Hiking in thick gravel didn't feel very stable in this shoe. It lacks rigidity in the midfoot and a stable heel.
The proprietary Omni-Grip outsole of the Redmond provided the poorest purchase overall in our traction tests. We didn't slide around on easy, obstacle-free trails, but when the terrain became more steep, wet, or snowy, we wished for other shoes. If hiking takes you beyond well-groomed, flat trails, seek shoes with better traction. The Merrell Moab 2 has a similar mesh and leather look as this Columbia shoe, but its rubber is much more reliable in rough terrain.
This shoe was surprisingly great in the mud, but lacked traction on most other surfaces.
The Redmond is the least versatile model we reviewed. It is sufficient for short day hikes on flat, obstacle-free trails. On long, rocky, or rough terrain, however, discomfort grows by the mile. It also lacks stability and support for backpacking trips and doesn't take to running. They aren't bulky, which helps their around-town appeal. This model is great for gardening, yard chores, or even coaching outdoor sports, but we prefer other models for rugged trail use, such as the Editors' Choice The North Face Ultra 110 GTX.
This Columbia model isn't super versatile, but at an inexpensive price, it's great for garden chores and short walks.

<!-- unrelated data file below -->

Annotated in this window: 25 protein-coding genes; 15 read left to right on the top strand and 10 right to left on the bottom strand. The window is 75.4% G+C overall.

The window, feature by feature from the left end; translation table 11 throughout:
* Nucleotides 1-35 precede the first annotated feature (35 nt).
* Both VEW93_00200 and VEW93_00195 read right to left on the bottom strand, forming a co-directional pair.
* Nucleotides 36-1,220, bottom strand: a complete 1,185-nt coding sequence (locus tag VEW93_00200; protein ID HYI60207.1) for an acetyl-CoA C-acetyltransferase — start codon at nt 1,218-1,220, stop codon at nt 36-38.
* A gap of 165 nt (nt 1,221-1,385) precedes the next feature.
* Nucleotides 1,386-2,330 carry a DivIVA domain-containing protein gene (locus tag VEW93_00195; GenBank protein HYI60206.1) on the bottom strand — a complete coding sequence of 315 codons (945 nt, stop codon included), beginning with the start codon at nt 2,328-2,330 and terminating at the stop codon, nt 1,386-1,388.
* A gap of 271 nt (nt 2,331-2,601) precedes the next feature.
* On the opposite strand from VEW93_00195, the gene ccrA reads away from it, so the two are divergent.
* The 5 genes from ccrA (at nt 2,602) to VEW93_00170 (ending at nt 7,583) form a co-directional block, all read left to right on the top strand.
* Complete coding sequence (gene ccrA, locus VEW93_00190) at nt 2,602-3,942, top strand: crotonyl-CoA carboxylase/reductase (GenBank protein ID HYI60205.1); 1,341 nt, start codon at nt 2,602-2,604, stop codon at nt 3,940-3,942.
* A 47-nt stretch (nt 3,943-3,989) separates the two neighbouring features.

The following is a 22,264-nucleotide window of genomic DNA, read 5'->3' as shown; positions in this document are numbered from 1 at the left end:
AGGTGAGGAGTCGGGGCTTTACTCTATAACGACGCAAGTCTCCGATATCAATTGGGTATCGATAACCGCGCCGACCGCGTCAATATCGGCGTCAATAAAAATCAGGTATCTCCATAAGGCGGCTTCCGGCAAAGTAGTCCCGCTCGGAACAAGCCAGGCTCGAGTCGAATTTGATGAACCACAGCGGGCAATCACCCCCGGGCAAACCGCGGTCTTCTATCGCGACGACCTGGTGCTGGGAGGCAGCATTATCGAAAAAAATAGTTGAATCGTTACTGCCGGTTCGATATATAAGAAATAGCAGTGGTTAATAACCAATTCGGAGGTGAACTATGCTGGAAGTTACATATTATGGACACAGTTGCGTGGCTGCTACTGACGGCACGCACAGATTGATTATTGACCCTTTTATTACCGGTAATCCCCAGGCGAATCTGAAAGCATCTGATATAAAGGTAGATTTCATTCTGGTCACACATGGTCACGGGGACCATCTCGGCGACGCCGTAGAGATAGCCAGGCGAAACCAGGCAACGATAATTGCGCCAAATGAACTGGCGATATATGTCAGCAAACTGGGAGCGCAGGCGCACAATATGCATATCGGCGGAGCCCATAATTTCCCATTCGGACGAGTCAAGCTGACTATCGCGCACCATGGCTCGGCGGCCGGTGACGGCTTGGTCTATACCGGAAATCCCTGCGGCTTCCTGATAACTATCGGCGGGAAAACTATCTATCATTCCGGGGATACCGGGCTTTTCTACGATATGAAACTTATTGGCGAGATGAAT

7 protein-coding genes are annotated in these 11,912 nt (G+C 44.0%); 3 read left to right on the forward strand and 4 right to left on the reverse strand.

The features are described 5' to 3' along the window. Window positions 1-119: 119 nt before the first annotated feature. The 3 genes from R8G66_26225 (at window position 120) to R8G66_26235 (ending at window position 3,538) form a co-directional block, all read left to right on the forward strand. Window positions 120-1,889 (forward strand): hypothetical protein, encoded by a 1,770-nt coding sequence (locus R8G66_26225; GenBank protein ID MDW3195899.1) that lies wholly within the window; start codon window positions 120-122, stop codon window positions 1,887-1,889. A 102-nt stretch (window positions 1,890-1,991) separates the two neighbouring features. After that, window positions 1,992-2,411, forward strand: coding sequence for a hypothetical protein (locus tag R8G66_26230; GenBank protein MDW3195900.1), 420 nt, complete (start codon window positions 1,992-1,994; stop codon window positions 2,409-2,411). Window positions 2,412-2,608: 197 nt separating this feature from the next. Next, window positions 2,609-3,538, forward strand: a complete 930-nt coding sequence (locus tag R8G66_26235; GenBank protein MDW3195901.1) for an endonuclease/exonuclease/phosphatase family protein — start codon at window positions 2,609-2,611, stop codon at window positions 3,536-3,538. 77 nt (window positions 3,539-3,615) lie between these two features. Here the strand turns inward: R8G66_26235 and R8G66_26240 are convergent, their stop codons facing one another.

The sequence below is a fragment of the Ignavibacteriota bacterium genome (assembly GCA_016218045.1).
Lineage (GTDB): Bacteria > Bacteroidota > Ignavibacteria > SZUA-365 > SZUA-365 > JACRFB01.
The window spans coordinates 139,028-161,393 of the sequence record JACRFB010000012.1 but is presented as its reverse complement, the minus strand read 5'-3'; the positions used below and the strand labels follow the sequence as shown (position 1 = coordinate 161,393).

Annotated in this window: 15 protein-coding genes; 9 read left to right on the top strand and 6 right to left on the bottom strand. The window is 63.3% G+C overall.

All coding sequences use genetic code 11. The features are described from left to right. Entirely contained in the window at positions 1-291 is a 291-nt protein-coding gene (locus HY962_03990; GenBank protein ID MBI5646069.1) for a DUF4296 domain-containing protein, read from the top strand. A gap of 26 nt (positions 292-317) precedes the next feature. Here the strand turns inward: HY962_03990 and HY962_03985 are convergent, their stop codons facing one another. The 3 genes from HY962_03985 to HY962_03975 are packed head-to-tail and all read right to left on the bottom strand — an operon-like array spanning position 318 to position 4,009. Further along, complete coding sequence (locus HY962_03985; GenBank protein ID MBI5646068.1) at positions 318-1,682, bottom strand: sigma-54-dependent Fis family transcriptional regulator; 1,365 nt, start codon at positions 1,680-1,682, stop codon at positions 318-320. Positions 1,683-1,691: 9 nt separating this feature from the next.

Columbia's proprietary Omni-tech waterproof membrane stood its ground, refusing to leak no matter how much we flexed the forefoot while submerged. Its water resistance is much better than that of the Merrell and Keen models, which leaked after a few minutes under water. The 4.25-inch flood height is just above average among the models tested. It is indeed waterproof, and we like that!
We were stoked that the proprietary membrane held up through our waterproof tests and on the trails. The same can't be said for the Merrell model pictured on the right foot.
The Redmond did not win us over with its apparent durability. After the testing period, the mesh gusset of the tongue was already ripping away from the rest of the upper. This shoe lacks proper protection in front of the toe box. The minimal amount of rubber extending from the outsole doesn't cover the toes. In our experience, this type of design leads to delamination faster than models with a more extensive rubber toe protection, such as the Keen Targhee II.
We pushed this shoe hard through our testing period, and it started to show the signs of abuse toward the end of the three months.
This shoe is best used in small trail doses on easy, flat terrain. It's also a great, inexpensive option for heading to the local park or cultivating a garden.
The value of the Redmond is low if you are seeking an all-around hiking shoe. At $90, however, its value increases if you want a waterproof shoe for the yard or park.
As with most outdoor recreational activity, matching the equipment to the terrain and conditions is key. The Redmond has its place on shorter, groomed paths, grassy fields, and backyards.
The Columbia Redmond is designed for more casual use than the other shoes in this review. It hikes easy trails but isn't meant for rugged ones. Taking this model into difficult terrain leads to sore feet even after a few miles. We appreciate this inexpensive option, however, for its three-season use on park days, community rec projects, or yard chores.